So this is the first Gillian Flynn book I read. I heard all about Gone Girl but this book's journalism plot got my attention. A reporter returns to her hometown to report on a possible serial killer to keep her newspaper readership afloat. The possible serial killer is murdering little girls. The struggling reporter,Camille Preaker, has some serious skeletons in the closet. I mean actual skeletons. She also self harms and drinks to forget her troubled past.

I became hooked from page one. Most the story takes place in her Southern hometown. We meet her eccentric rich family. I loved reading about how Camille struggled to find sources and interviewed them. Although her ethics can definitely be questioned when she gets involved with not one but two men connected to the investigation. Camille can thank her past for her instability because like I opened with, her family is beyond screwed up.

Readers find out her mother is not only a huge pill popper but she purposely drugged her children, resulting in serious illness and death. Camille escaped her mother's clutches but her younger sister was not so lucky. Camille starts to see scary similarities between her sister's death and the murders. This does not include her other half-sister, who is very much alive, but stuck with her crazy mother.
I won't spoil the twist or ending, but the deeper Camille investigates her hometown's murder the deeper we see her go off the deep end. The ending quickly wraps up too quickly but seemed realistic considering everything Camille goes through. I know everyone is too busy panting over Gone Girl but read this one first if you can! It's still trippy and disturbing I promise.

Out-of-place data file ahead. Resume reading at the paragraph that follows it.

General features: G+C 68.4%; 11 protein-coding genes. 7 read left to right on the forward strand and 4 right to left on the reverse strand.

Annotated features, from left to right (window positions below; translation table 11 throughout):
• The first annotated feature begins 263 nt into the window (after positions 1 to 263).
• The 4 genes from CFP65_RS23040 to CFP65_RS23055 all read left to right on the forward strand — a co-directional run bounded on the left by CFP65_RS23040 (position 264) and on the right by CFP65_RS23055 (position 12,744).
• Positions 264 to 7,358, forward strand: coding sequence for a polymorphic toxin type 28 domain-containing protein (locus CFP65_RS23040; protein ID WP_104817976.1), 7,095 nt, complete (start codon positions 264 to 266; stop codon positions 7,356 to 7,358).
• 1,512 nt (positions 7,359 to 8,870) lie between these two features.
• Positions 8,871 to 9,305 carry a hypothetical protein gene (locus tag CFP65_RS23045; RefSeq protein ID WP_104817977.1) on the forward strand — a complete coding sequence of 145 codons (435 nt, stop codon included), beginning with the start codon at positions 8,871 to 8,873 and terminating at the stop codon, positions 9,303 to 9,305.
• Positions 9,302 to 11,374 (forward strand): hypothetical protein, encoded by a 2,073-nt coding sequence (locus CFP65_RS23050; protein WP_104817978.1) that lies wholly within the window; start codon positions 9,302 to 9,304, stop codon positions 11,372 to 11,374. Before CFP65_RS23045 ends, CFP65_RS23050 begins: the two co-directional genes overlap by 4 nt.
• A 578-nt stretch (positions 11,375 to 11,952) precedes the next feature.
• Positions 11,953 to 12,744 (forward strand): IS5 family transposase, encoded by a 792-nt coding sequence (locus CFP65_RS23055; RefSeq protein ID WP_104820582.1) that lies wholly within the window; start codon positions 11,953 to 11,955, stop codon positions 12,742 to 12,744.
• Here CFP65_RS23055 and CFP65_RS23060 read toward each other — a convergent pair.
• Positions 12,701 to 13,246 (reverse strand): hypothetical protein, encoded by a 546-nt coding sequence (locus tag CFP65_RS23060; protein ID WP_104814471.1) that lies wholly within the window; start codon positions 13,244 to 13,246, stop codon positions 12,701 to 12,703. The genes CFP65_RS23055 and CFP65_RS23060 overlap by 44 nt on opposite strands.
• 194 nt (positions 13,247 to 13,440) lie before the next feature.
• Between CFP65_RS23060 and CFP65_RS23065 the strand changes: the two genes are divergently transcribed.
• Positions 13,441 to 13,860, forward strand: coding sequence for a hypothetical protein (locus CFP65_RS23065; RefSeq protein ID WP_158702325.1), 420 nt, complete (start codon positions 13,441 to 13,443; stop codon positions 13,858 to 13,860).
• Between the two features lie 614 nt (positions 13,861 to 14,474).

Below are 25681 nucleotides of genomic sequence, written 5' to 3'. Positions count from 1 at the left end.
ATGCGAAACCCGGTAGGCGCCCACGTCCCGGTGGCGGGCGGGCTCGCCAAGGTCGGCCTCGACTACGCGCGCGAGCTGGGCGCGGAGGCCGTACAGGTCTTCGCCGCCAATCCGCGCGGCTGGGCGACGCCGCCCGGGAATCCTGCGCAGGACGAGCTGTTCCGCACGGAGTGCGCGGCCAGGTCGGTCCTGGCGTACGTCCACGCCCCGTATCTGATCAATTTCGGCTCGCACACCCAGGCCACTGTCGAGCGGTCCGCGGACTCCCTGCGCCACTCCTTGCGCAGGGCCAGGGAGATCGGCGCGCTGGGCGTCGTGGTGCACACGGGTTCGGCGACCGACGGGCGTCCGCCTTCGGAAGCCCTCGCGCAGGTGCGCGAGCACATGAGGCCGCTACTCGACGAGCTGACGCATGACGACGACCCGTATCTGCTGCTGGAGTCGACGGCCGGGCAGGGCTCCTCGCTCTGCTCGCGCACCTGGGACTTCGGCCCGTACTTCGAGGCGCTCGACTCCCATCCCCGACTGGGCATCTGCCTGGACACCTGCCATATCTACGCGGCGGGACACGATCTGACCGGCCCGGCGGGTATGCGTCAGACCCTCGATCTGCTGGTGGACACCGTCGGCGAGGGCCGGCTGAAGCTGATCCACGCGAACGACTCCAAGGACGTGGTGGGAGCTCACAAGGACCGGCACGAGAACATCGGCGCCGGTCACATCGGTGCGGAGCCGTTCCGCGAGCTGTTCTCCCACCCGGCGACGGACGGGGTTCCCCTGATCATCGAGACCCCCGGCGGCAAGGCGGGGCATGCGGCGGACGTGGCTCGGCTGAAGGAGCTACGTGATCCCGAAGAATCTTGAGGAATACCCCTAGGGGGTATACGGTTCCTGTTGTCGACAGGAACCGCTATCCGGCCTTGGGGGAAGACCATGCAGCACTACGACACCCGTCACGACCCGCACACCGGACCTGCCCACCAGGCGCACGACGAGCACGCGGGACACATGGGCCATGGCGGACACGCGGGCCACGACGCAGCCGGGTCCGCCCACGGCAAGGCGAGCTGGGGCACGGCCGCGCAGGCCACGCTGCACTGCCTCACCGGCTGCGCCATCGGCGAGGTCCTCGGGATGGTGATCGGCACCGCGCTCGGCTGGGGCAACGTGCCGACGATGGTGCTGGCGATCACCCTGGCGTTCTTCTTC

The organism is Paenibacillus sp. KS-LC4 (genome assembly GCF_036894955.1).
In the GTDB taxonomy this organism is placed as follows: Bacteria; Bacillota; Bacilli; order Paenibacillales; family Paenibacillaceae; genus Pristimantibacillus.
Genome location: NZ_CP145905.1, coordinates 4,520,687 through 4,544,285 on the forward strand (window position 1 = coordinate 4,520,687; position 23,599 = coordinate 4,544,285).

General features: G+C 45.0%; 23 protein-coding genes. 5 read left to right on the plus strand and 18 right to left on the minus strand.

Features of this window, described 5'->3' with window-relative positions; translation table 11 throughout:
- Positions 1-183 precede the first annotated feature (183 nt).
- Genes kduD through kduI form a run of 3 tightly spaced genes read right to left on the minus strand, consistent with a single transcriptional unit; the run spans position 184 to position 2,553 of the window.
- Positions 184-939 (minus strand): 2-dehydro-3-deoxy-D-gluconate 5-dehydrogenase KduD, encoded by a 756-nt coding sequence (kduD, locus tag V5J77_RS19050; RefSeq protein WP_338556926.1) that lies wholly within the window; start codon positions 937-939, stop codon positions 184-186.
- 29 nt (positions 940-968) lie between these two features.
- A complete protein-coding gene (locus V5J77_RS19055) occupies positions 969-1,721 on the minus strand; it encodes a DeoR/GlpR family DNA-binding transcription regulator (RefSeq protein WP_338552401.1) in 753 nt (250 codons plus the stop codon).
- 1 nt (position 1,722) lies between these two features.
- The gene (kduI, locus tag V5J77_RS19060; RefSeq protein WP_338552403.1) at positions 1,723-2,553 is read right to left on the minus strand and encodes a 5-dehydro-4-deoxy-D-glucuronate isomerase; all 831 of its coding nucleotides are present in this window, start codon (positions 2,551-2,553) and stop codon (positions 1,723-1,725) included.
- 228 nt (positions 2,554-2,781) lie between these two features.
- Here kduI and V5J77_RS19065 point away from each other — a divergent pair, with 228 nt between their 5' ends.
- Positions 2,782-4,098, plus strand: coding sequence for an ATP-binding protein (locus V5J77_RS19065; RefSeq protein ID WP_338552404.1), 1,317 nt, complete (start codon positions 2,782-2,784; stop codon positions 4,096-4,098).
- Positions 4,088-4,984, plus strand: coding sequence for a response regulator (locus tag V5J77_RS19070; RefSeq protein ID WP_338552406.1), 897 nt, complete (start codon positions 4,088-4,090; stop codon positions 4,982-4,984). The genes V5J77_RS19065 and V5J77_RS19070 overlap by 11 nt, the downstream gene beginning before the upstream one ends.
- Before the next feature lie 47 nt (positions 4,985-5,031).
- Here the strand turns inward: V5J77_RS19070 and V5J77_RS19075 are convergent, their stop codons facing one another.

Saturday, August 3, 2013

We Need to Talk About Kevin

Author: Lionel Shriver
Rating: 4 Stars
Spoilers in Review

This book portrayed the delicate and destructive relationship between a mother and her son. We start with Kevin's life from birth to current day. I like to think Kevin's parents (Eva and Franklin) were both wealthy adults who grew bored with life and made dumb decisions but it's so much more than that. Especially since Kevin goes to jail for killing several classmates and a teacher. With most school shootings there's always someone or something to blame for the kid becoming a murderer. In this book 
Kevin grew as a bully and simply hated everyone. Everyone but his mother.

The reader is often faced with the question: is Kevin truly evil? As a baby, he's shown to be indifferent towards displays of affection. As a child he's shown to be the devil, causing the nanny to quit after ripping out her hair. When he grows to be a teenager he remains sullen and placid.
The author seems to focus heavily on how a mother's bond can make or break her son, causing him to grow up and be a serial killer. This book drifts away from Columbine and climaxes with a creepy Hunger Games scene, except Kevin is no likable Katniss. We find out Eva summarized the entire story in letters to her husband Franklin and we later find out Kevin also killed Franklin and his younger sister. Eva was the only major character spared.

Although I enjoyed most of the book I didn't feel impacted until the end. It was fascinating to read how a child can trick their parents so well starting at an early age. However, Kevin's killing scene didn't really get to me. It was moments like the last day his family spent together, and when Eva visits him in jail and resolves to give him her support, which hooked me. In the end it truly seems like Eva realizes she loves her son. Too little, too late. But she goes with the flow and I like that. By the end even Kevin is freaking out after being Mr.I Don't Care for the majority of the book, mainly because he's going to be transferred to a more notorious jail. I like how everyone decides they are only human at the end, albeit really shitty ones. Eva has to take on the public image as the Shooter's Mother which is really heartbreaking but she ends the book waiting for her son to get out of jail. You can't get what you want, but you deal with what you get.